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HomeBuddhismQuotesQuotes by Tulku Thondup

Quotes by Tulku Thondup

To be mindful doesn’t mean to become emotionally intense or to stir up hosts of concepts in order to watch what we are thinking or doing. On the contrary, the mind is relaxed and calm, and therefore sharply aware of every event as it is, without conceptual and emotional struggle.


When we notice that our mind is wandering, we should gently but firmly bring ourselves back to the present and to what we are doing.


Give your time, energy, and skill wholeheartedly and joyfully to any activity, while being able to let go. That is diligence.


Every mother-being wants to be happy, just as a thirst-tormented person wants water. Most beings, however, have no idea how to secure happiness. Confused, they grasp at anything that they think will be rewarding. But they go about it in the wrong way — through grasping, attachment, obsession, or aggression. At best, they are chasing rainbows. At worst, they end up hurting themselves, like someone who tries to lick honey off the sharp edge of a knife.


If we lack peace of mind, then what good does it do us to have youth, beauty, health, wealth, education, and worldly power?


The obstacles that we may face include having expectations, lack of self-confidence, indifference, and unwholesome distractions and activities. If we keep entertaining these negative acts and not believing in ourselves, thinking, “I’m not doing the practice well enough,” “I’m not capable,” “Everything is fated, so why should I try?”—at best, these acts and thoughts will divert us from our goal and slow down our spiritual progress. At worst, indulging in distractions, unwholesome activities, and negative attitudes will drag us on the wrong track and slowly lead us into the worst possible way of living, destroying all the possible fruits that this amazing human life could bring us.


Try to remember to pray and enjoy the Buddha’s presence and blessings at the time of death, and especially try to remember him after death.


Note that all dualistic concepts and emotions – even positive ones such as caring, compassion, and wishing others well – are accompanied by grasping at ‘self’. So although positive emotions are good, they still fall short of perfection, which is the primordial wisdom beyond dualistic thinking and emotional sensations.

Grasping at positive qualities is nonetheless a stepping-stone to perfection, helping us eventually to loosen the grip of grasping at ‘self’ and to experience sensations of peace and joy. So transforming from negative to positive, and then from positive to perfection, is the ideal way to move towards the full perfection of buddhahood.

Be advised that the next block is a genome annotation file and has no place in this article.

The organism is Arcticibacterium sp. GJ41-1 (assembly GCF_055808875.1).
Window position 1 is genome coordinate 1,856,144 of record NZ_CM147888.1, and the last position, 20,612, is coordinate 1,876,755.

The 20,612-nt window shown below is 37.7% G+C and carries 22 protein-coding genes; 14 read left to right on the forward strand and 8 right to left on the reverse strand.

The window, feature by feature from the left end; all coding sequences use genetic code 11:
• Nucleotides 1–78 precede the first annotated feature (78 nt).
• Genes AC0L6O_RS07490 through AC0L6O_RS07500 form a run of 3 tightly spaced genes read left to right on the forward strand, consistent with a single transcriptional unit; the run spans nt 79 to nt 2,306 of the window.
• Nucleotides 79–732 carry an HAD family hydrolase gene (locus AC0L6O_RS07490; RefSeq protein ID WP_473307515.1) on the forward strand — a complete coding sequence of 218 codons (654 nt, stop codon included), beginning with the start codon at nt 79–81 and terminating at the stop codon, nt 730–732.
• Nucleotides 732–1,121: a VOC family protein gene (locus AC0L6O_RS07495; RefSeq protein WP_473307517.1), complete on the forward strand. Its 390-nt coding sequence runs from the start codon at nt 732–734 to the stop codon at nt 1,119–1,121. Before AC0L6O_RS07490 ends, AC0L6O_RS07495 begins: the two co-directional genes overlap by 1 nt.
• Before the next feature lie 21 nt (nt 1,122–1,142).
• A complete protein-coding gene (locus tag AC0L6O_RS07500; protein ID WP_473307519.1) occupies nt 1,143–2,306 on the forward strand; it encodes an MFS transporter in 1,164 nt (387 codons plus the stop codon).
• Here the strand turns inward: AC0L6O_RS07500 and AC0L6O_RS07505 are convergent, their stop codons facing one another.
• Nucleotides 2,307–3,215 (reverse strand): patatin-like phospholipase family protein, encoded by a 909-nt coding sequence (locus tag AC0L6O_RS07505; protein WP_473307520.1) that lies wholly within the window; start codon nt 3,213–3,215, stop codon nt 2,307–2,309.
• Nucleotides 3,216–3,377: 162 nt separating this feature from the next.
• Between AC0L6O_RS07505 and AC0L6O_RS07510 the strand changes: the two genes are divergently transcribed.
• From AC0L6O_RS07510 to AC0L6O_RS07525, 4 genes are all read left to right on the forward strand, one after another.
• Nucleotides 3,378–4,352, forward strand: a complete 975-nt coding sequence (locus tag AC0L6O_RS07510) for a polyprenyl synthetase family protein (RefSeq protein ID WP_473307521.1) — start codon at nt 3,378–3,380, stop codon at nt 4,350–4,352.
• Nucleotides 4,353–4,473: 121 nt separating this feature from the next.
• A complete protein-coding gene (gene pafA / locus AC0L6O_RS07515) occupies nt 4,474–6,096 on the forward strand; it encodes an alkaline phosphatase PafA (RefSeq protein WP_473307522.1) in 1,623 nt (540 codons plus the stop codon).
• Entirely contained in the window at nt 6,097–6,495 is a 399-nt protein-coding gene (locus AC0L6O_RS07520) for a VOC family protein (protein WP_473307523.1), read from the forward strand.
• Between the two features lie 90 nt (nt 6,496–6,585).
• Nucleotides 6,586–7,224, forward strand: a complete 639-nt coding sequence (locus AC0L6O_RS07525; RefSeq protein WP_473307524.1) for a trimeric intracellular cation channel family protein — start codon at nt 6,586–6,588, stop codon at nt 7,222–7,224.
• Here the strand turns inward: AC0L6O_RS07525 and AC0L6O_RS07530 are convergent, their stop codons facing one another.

In ultimate space, boundless radiance of the enlightened qualities is always glowing spontaneously, limitlessly, and ceaselessly.


Unless one is omniscient or at least enjoys some degree of clairvoyance, no one can judge others. One can see how others appear and how they are behaving, but not who they are or why they are behaving in a particular manner. For example, enlightened ones such as buddhas, bodhisattvas, and sages appear in peaceful forms and wrathful forms, but all their activities will be for serving others with love. This is why the fully enlightened Buddha said, “Apart from myself and those like me, no one can judge another person.”


Why do we need dualistic practices, such as generating merit, to reach a state that transcends duality? Because we have to start from where we are. Our mind’s true nature is covered by karmic turbulence caused by our grasping at self and our negative mental habits. “Grasping at a self” refers to the way we grasp at mental objects as truly existing, perceiving them dualistically as subject and object. The aspect of our mind that perceives this way is conceptual mind. Conceptual mind and the true nature of mind are like the surface and depths of the ocean: The surface is choppy with wind-tossed waves; beneath it is still and peaceful.

Most of us can’t glimpse into the depths, our true nature, because our conceptual mind is constantly churning out turbulence. Grasping at self tricks us, like a nightmare, into believing that we are separate from the world and each other. This triggers negative emotions, from craving and anxiety to jealousy and aggression, which spill out into unhealthy words and actions.

Every dualistic perception, every negative thought, feeling, word, and deed, leaves a negative karmic imprint in our conceptual mind that walls us off from our true nature. On the other hand, positive mentalities leave positive karmic imprints that open our mind, loosen grasping at self, and thin out the barriers to our true nature.

As long as we have dualistic concepts and emotions, the world is solid to us. Our suffering is all too real. Circumstances matter. If our surroundings are chaotic, it will be hard to find tranquillity. If we experience peace and joy, however, we will be inspired to generate even more peace and joy. Then whatever we say and do will be the words and deeds of joy and peace. We progressively loosen our grasping at self, and eventually we glimpse the luminous nature of our mind. If we perfect this realization, we uproot grasping at self and become fully awakened.


The benefits to be gained from understanding impermanence from the depth of our heart are vast.

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